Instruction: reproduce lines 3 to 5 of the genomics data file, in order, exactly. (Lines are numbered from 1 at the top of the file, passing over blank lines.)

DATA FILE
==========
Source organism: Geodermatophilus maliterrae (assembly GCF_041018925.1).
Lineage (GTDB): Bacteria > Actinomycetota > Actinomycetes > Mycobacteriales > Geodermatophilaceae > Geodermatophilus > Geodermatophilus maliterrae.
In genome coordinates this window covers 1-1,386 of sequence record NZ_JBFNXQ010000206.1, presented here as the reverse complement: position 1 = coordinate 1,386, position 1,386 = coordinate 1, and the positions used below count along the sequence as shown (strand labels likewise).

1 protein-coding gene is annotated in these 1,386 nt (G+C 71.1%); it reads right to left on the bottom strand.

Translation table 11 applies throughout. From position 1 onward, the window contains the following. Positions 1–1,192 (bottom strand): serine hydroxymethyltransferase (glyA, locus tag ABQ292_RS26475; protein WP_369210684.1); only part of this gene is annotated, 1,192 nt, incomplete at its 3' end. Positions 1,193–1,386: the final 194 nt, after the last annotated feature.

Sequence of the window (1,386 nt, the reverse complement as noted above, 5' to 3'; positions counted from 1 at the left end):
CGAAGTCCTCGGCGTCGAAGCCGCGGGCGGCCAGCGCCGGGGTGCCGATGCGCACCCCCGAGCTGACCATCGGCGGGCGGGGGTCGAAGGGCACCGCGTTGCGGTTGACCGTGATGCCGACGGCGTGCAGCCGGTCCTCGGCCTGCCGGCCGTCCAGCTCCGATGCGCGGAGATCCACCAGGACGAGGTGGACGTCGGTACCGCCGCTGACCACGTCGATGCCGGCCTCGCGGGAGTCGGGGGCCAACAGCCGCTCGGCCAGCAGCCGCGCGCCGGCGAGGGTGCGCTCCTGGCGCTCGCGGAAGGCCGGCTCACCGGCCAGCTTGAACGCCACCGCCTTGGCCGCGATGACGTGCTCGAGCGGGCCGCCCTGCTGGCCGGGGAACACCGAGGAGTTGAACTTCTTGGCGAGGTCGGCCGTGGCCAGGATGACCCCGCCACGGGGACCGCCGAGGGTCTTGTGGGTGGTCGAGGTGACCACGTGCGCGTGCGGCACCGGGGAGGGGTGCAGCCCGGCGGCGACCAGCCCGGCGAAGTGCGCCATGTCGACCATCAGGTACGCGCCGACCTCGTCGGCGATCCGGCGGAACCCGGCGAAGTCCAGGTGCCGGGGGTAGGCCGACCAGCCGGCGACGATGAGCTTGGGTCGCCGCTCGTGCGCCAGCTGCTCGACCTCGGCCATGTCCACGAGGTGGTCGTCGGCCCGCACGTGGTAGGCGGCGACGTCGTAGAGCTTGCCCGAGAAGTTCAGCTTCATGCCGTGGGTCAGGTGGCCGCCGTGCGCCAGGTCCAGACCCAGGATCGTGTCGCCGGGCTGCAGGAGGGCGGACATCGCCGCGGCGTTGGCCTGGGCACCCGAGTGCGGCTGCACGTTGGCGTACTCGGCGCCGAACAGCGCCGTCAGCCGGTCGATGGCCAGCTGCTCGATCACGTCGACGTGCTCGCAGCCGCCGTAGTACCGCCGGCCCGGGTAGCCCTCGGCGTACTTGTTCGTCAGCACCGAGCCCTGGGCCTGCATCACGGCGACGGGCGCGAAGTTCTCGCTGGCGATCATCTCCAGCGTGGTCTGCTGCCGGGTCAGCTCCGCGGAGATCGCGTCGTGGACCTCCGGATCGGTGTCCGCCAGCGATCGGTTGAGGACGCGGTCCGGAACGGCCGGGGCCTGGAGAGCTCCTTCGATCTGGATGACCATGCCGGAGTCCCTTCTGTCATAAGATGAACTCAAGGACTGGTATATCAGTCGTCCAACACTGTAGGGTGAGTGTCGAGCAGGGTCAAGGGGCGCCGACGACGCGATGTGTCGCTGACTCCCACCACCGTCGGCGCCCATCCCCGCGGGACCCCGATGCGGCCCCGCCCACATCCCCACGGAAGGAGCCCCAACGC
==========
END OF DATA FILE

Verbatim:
In genome coordinates this window covers 1-1,386 of sequence record NZ_JBFNXQ010000206.1, presented here as the reverse complement: position 1 = coordinate 1,386, position 1,386 = coordinate 1, and the positions used below count along the sequence as shown (strand labels likewise).

1 protein-coding gene is annotated in these 1,386 nt (G+C 71.1%); it reads right to left on the bottom strand.

Translation table 11 applies throughout. From position 1 onward, the window contains the following. Positions 1–1,192 (bottom strand): serine hydroxymethyltransferase (glyA, locus tag ABQ292_RS26475; protein WP_369210684.1); only part of this gene is annotated, 1,192 nt, incomplete at its 3' end. Positions 1,193–1,386: the final 194 nt, after the last annotated feature.